And so a bus took us far away again, this time spiraling up a cliff-edge road, nearly teetering on the edge more than once, above and beyond the clouds. When we finally got out, sprawling below us were valleys of quant hillside, pastures and small woods. This was Cuerro de la Muerte.
We began a hike down the mountainside below the highway, passing through a small village before descending into more forested area. You’d think that it was the Swiss Alps if the trees weren’t covered with spanish moss and bromeliads. An hour and a half in we were at Cuerici Reseach Station.
The place felt somewhat like a ski lodge, in part from the cooler temperatures, in part because all the housing consisted of stove-heated wood cabins. Carlos, the station manager, greeted us with enthusiasm…though obviously his Spanish was lost on me. He gave us a tour of his trout hatchery, a series of ponds and pools in which he raises rainbow trout from the egg. Something like 20,000 fish produced, despite the small size.
All the kids were staying in a communal bunk, excellent space for late night socialism. But socializing is lame compared to science, right?
The following day I woke up to an exclamation from Beth.
Oh right, I had nearly forgotten. Despite the fact that we were pretty much in the middle of nowhere, the group made a massive effort to make the day special. Helena had painted a beautiful card, and everyone signed it with their wishes. Izzy also made me a really cute birthday card. Even Ryan played his part, and put something together to make sure I look fabulous on my special day.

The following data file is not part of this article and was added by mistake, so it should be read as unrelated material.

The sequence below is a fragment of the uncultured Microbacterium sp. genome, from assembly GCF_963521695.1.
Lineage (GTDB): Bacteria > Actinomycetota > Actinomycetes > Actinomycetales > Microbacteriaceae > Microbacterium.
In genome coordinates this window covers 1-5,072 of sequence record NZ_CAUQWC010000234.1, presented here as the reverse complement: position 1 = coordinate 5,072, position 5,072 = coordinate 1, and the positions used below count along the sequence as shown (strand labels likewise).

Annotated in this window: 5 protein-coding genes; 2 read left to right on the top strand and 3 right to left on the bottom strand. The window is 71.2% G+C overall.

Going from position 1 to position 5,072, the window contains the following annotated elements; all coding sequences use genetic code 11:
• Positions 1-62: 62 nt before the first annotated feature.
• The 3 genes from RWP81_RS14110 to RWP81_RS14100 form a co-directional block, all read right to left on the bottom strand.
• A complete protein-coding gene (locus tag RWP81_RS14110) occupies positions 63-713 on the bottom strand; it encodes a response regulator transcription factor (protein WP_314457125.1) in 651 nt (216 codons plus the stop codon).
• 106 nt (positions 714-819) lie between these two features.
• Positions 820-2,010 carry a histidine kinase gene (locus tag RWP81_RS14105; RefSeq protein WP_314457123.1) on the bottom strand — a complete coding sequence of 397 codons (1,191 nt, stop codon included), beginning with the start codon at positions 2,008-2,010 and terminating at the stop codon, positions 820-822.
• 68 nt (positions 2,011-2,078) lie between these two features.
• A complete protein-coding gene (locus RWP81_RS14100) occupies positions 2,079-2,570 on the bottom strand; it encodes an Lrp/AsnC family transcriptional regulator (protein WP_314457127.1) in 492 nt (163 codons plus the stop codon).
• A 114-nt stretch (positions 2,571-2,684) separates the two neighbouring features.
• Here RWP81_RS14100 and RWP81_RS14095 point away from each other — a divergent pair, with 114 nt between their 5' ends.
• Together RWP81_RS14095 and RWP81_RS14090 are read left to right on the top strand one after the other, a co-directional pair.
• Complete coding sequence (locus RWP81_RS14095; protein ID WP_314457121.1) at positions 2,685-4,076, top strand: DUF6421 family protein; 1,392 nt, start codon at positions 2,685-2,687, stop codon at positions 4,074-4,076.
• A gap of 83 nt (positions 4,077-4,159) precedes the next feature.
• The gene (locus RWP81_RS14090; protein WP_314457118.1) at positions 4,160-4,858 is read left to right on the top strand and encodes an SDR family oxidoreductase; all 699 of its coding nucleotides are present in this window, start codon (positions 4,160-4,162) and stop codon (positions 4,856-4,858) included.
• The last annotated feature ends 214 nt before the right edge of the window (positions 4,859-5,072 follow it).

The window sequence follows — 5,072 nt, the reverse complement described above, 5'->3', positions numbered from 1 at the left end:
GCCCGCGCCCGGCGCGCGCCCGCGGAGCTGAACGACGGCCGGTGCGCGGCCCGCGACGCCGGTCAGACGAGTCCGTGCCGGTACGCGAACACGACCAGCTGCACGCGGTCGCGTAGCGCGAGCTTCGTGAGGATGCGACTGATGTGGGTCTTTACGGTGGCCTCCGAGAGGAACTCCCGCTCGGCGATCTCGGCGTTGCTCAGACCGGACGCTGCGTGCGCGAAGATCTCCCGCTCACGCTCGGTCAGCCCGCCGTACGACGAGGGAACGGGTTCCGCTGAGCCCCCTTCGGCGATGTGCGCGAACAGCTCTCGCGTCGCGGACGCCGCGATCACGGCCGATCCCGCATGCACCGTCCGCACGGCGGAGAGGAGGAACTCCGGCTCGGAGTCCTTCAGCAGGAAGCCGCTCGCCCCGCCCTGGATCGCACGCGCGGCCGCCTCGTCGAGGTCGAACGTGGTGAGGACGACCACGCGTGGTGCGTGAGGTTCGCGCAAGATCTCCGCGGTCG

In all honesty though, the Calsbeeks were really sweet. They had asked the cooks to bake us a cake as a surprise for that night, it was great.
Afterwards, we all gathered in the classroom for a (socially lubricated) discussion on the philosophy of science, etc. It sorta turned into a lecture on the philosophy of math from Dale…but still a good time. And I had some of my first few (legal?) beers. After the profs went to bed, we all played a game (of Tara’s creation, of course) to basically give each other grief. Each person got a piece of paper, divided into four corners. In each corner, there was a question to be answered about each other: what food their mother craved when they were pregnant with him/her, what the name of the porn folder on their desktop was, etc. Each person would write down an answer for all of each other and then pass it on. Good times for all.
Tomorrow, another day, another project. I’m definitely less prepared with research questions for this one; hopefully I come up with something good though.